Warning: This article contains Game of Thrones season 1 spoilers.
I don’t think I had any idea what I was really getting myself into.
As a Game of Thrones and A Song of Ice and Fire fan for years, I’ve always been curious about the fictional (yet fully realized) languages that George R.R. Martin created. I’d never attempted to learn a fictional language before—although I did flirt with writing my name in Tengwar script from the Lord of the Rings trilogy during my earlier days.
But my unrealized dreams were about to come true: Dothraki, probably the most recognizable language to come out of ASOIAF, is an actual language that you can learn.
Trying to learn a new language is a feat in itself, no matter which one it is or why you’re doing it, and it’ll likely take years to master. Even after about eight years of Spanish classes in high school and college, I can’t speak much of it. By contrast, I tried learning Dothraki in 20 minutes—the length of the crash course at New York Comic Con given by David J. Peterson, who created Dothraki and Valyrian on Game of Thrones and turned the former into an online course (with a companion app).
In a room filled with roughly 300 people, staff quickly ran out of sample copies of Living Language Dothraki, and I ended up getting a mini-booklet (different from the online sample) from someone kind enough to share.
It was the Sunday morning of Comic Con, and we were ready to learn, even those of us who hadn’t been in a classroom in years. With a textbook of sorts, we started practicing our pronunciation of the harder sounds.
Just listened to a roomful of 300 people pronounce the Dothraki “KH.” A lot of good spit flying. @Dedalvs @LL_Dothraki
— Zombie McQuade (@acupoftea) October 12, 2014
Dothraki might not be used in the real world, but people (and not just Game of Thrones fans) are clamoring to learn it. But… why?
“When it comes to creative languages that people have heard of, it’s either Esperanto or they’re attached to a huge franchise,” Peterson told me after the panel. “And in this case, Game of Thrones has become a huge franchise. And plus, I also think that Jason Momoa’s performance was really iconic and people really latched onto it, and it was gone before you knew it, so it’s kinda a way to remember him.”
Even though it’s been three seasons since Momoa’s Khal Drogo met his demise, people still have a lot of feelings about it.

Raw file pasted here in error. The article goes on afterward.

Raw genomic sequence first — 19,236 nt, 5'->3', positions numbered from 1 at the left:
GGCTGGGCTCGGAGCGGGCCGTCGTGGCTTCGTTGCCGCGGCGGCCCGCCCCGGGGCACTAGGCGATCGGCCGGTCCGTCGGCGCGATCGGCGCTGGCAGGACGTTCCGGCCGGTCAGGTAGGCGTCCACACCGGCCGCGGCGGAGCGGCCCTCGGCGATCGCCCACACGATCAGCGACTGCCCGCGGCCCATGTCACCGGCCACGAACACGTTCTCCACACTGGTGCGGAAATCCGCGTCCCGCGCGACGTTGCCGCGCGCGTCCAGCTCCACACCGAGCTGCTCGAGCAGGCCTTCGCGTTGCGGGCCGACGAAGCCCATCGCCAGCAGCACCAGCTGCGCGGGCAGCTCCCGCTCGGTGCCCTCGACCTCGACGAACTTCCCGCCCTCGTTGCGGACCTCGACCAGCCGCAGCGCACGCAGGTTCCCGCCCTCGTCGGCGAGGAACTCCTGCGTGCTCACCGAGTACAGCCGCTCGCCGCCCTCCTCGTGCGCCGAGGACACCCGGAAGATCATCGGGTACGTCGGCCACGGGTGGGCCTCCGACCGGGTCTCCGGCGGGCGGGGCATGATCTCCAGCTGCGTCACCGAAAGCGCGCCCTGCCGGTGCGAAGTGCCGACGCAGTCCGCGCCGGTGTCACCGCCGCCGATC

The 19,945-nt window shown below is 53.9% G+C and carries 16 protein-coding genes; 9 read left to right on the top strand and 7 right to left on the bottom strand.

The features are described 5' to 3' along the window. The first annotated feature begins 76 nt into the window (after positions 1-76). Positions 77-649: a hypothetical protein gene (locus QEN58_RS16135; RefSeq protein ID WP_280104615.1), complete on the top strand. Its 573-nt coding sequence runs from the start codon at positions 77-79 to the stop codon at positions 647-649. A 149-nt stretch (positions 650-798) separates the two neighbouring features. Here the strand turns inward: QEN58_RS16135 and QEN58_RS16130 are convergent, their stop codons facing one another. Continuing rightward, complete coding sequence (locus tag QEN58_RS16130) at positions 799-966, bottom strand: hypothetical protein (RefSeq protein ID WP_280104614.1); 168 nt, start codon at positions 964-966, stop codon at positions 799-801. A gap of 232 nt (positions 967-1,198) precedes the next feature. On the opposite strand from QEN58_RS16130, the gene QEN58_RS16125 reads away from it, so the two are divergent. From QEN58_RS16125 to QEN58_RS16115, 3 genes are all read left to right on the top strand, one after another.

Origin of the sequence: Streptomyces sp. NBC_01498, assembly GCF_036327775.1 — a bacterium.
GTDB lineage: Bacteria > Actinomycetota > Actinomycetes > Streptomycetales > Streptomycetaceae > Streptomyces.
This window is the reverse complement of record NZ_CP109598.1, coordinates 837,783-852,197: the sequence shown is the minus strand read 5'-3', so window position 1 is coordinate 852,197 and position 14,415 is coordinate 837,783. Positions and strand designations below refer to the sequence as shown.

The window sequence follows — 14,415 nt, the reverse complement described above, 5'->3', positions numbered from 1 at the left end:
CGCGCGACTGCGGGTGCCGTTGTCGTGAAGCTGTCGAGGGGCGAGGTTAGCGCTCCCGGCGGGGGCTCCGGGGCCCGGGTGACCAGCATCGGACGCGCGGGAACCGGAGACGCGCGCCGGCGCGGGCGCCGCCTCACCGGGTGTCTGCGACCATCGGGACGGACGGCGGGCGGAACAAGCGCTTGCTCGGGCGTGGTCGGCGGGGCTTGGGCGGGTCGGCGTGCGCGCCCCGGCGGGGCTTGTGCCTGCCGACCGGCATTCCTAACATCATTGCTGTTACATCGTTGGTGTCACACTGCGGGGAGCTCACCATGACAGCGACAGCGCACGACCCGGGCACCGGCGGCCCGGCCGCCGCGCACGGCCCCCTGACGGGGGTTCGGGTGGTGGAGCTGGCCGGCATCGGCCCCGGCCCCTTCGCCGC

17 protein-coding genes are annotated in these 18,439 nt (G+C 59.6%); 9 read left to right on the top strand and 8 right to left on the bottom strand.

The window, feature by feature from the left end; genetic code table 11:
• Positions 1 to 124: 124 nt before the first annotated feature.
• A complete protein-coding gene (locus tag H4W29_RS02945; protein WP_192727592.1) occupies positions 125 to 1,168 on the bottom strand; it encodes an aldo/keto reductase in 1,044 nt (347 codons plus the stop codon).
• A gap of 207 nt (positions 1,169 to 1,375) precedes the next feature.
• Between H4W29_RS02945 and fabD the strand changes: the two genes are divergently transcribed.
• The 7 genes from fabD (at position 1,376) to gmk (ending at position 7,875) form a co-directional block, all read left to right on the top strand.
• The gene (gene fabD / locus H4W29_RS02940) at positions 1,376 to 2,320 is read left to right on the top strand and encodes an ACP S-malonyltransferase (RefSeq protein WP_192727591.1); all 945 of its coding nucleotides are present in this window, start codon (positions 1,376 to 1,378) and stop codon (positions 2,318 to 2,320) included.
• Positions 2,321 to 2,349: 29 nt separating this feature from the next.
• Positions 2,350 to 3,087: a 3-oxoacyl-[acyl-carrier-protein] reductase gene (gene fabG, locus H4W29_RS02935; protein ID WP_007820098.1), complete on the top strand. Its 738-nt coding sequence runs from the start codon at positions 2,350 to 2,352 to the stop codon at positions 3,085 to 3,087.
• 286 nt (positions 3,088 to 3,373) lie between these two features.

Peterson went over the basics of pronunciation, and the good news is that many of the consonants sound exactly like you’d read them in English. The bad news is that some of the other letters—like kh, which requires moving your tongue back to the uvula to say the q (in person, it sounds like birds cawing to my untrained ears)—are a little trickier. Also, it’s easy to forget to say every letter, even if there are two of them in a row—e.g. moon is mo-on. The four vowels (u is barely used at all) are pronounced as they are in Spanish: ah, eh, ee, o.
If you’re a fluent speaker of Spanish and/or Arabic, you should be able to speak Dothraki fairly easily. If not, things are going to be difficult.
Having created the language, Peterson has become an expert at it, with even Martin asking him to help translate words and phrases that may end up in The Winds of Winter (all I could get out of him was that “the Dothraki will show up”). But that also means he gets requests to translate phrases—many of them inappropriate or offensive. One girl at the panel wanted to know how to say “That’s what she said” in Dothraki; for those wondering, it’s “Hazi fin ast me.”
While Peterson is interested to see how Dothraki holds up once Game of Thrones ends, he may set out to teach another fictional language from the novels.
“I think that people who were fans of the books were more fans of High Valyrian than Dothraki,” he said. “They thought Dothraki was cool, but they were really excited about High Valyrian. And I think also that some of the really outstanding moments of the series have happened with High Valyrian, like Daenerys revealing that she speaks Valyrian. And there’s probably more to come. So I think there’s a possibility.”
Once I got my crash course in Dothraki, I was ready to speak it. Or at least make an attempt.
After a few flubs, I realized that I am Gob.
I waited until I got home from NYCC to really try it out again and even did some research to refresh myself on the crash course. I got a good night’s sleep, and when I had time to practice, I took some deep breaths. Then I went outside so nobody I know could possibly hear me. Then I hit record.
I should warn you. If you don’t want to hear me butcher a fictional—but now very real—language, you may want to keep those vines muted.
As a lifelong New Jerseyan, I’ve pretty much never pronounced my T’s (to the chagrin of choir teachers in particular), and no matter how determined I am to speak Dothraki, it’s a letter that I’ll probably never conquer.
But let’s press on.
M’athchomaroon: Hello (lit: With respect)
Hajas: Goodbye (lit: Be strong)
Khaleesi: Queen (Yes, because we’ve all been pronouncing it wrong this entire time.)
Me nem nesa: It is known
Dothras chek: Be cool (lit: Ride well)
Shekh ma shieraki anni: My sun and stars
Jalan atthirari anni: The moon of my life
Hazi fin ast me: That’s what she said
Screengrab via HBO Go | Book cover courtesy of Living Language